Modern life 'turning people off sex'
- 26 November 2013
- From the section Health
Money worries and the distractions of social media mean people are having sex less frequently, researchers say.
A once-a-decade poll of 15,000 Britons found those aged 16-44 were having sex fewer than five times a month.
The figure compared with more than six times a month on the last two occasions when the official National Survey of Sexual Attitudes and Lifestyles was carried out, in 1990-91 and 1999-2001.
The study's authors say modern life may be having an impact on libidos.
Dr Cath Mercer, from University College London, said: "People are worried about their jobs, worried about money. They are not in the mood for sex.
"But we also think modern technologies are behind the trend too. People have tablets and smartphones and they are taking them into the bedroom, using Twitter and Facebook, answering emails."
She also said the survey suggested that couples aged 16 to 44 may be using online porn as a substitute for sex.
Men polled in 2010 to 2012 reported having sex 4.9 times a month and women 4.8. In both previous surveys the averages were more than six for both sexes both times.
The survey carried out by NatCen Social Research and analysed by researchers from University College London and the London School of Hygiene and Tropical Medicine also asked older people about their sex lives.
It found 42% of women and 60% of men aged 65 to 74 had had sex in the past year.
Nonetheless, they were the age groups having the least sex - 2.3 times a month for men and 1.4 for women.
Among men, the 25-to-34 age group were having the most sex - 5.4 times a month - and for women it was the 16-to-24 age group, 5.8 times.
The latest survey, which is carried out every 10 years, also shows the age at which people start having sex is lower in the younger age groups.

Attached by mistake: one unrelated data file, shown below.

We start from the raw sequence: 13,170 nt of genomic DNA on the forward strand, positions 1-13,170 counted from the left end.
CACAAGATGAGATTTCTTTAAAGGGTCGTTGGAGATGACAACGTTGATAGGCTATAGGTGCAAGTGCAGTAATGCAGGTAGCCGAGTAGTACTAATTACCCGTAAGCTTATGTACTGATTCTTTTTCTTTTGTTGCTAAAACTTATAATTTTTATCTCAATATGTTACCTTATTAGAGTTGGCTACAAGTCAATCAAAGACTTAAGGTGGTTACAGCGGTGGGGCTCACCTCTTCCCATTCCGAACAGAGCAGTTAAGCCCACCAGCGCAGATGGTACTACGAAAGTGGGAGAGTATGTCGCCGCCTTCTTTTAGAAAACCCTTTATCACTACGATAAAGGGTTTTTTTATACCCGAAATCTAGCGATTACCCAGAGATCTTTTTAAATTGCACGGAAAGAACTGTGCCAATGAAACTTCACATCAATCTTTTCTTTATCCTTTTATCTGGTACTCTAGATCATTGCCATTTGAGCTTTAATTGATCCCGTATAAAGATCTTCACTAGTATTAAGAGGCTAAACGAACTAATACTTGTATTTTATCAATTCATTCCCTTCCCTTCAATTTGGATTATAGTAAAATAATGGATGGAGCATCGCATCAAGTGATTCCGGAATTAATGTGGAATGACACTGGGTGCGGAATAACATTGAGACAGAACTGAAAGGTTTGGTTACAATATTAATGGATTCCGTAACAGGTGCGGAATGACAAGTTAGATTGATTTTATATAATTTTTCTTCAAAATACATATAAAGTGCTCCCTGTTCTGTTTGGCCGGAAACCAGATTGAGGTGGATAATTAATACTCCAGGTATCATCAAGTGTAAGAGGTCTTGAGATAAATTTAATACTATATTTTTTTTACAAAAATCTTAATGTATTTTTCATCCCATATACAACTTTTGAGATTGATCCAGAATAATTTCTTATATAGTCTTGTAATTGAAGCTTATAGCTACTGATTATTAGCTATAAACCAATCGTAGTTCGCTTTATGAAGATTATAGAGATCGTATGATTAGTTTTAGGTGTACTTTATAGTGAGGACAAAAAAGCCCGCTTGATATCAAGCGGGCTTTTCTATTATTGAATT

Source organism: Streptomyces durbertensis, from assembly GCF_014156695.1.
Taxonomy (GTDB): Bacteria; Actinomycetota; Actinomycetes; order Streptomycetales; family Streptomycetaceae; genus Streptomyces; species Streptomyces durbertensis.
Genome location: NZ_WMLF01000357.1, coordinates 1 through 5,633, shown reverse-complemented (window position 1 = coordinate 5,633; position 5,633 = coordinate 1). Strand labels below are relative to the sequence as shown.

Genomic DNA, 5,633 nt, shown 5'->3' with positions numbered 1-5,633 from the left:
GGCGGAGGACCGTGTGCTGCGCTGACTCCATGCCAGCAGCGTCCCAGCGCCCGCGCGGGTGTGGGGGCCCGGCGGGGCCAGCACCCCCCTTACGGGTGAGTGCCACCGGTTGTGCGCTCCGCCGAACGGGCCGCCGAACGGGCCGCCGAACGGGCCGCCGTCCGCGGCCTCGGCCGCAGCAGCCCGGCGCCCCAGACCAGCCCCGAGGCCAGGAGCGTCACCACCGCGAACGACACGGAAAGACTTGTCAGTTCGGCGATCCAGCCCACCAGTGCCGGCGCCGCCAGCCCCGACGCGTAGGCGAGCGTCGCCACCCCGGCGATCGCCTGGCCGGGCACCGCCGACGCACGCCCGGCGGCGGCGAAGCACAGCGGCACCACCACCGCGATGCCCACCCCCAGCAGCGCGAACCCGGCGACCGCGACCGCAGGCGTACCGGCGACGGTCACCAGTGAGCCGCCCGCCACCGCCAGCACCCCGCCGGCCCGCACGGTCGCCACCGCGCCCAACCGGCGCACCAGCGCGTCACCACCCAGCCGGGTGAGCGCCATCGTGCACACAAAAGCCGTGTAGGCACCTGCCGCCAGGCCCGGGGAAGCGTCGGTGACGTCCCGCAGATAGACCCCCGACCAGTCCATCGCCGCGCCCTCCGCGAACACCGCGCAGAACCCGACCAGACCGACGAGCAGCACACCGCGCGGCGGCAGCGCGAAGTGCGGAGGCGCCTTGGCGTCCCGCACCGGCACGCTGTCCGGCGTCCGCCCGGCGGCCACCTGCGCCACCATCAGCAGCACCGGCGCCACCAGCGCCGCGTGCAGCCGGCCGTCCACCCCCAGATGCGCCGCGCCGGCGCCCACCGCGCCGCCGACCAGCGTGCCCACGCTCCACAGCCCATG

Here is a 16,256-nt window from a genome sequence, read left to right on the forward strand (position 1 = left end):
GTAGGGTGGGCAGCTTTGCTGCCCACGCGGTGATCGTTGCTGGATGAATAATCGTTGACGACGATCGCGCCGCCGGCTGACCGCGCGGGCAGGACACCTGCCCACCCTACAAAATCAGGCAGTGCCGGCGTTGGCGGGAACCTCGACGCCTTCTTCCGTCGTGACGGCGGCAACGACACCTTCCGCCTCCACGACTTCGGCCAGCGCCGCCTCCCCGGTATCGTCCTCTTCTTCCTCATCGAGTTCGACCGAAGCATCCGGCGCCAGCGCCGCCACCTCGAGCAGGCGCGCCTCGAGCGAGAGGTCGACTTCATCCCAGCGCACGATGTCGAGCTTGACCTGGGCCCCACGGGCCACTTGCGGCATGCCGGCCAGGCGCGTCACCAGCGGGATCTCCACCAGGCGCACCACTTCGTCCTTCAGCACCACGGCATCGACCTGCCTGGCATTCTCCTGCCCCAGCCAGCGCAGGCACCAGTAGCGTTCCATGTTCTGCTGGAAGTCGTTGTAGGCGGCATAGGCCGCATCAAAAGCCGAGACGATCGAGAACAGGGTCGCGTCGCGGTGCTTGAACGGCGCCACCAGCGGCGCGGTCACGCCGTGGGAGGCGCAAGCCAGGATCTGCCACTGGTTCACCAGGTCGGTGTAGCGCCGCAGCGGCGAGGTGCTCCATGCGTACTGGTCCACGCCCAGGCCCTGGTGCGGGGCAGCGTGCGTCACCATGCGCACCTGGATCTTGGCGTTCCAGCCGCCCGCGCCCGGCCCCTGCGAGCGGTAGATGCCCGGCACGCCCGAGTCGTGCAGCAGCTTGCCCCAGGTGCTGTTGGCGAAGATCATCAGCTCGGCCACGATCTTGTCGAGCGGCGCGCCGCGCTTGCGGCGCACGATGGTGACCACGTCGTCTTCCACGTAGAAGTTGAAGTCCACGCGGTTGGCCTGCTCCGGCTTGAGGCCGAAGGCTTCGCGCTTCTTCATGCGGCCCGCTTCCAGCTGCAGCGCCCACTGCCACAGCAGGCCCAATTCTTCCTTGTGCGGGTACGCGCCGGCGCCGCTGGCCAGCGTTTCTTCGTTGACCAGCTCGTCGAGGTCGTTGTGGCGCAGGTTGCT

The average age for the under-25s is 16 compared with 19 for men and 18 for women in the 65-to-74 age group.
Among other findings:
- One in six pregnancies in the UK is unplanned.
- About half of men and women have had a recent sexual problem, but only a 10th of those interviewed were distressed or worried about their sex lives.
- Lack of interest in sex is one of the most commonly reported problems, and one not confined to women - around 15% of men had experienced loss of libido.
- Since the last survey in 2000 people have become more accepting of same-sex relationships but less tolerant of cheating spouses. For more about how attitudes have changed read more here.
- The average woman aged under 44 said they had had 7.7 partners over their lifetime, while for men it was 11.7.
- Some 3.6% of men had paid for sex in the last five years. Hardly any women had.
Genevieve Edwards, from Marie Stopes International, said: "A key insight from the survey is that people are having sex earlier and having children later, which means that, on average, women in Britain spend about 30 years of their life needing to avert an unplanned pregnancy, yet many are not being informed about or offered the full range of services.
"Long-acting contraceptives, for example, can be extremely effective and convenient but too many are never offered the choice."
But the poll - the full details of which have been reported in the Lancet - also revealed the extent to which people are forced to have sex against their will.
One in 10 women and one in 70 men said they had experienced it.
However, fewer than half had told anyone about it and even fewer (13% of women and 8% of men) had reported the crime to the police.
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